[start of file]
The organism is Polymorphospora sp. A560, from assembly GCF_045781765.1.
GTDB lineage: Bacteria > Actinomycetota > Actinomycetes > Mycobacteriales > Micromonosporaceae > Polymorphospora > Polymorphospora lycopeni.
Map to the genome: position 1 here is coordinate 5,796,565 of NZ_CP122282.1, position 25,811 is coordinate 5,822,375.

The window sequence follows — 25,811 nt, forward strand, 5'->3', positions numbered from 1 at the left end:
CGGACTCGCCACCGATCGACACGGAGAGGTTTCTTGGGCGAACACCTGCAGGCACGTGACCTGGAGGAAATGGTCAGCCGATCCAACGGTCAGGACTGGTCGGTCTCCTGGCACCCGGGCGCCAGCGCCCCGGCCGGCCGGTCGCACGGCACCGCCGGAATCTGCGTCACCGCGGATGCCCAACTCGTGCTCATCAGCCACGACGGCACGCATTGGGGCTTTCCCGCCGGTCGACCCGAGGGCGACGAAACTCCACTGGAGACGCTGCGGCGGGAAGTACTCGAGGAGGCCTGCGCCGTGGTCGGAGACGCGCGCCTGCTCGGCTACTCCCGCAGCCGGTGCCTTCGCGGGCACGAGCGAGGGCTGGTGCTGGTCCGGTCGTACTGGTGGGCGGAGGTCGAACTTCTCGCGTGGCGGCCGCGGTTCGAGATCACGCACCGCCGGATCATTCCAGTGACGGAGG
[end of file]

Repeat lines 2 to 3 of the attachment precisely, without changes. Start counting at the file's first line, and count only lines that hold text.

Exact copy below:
GTDB lineage: Bacteria > Actinomycetota > Actinomycetes > Mycobacteriales > Micromonosporaceae > Polymorphospora > Polymorphospora lycopeni.
Map to the genome: position 1 here is coordinate 5,796,565 of NZ_CP122282.1, position 25,811 is coordinate 5,822,375.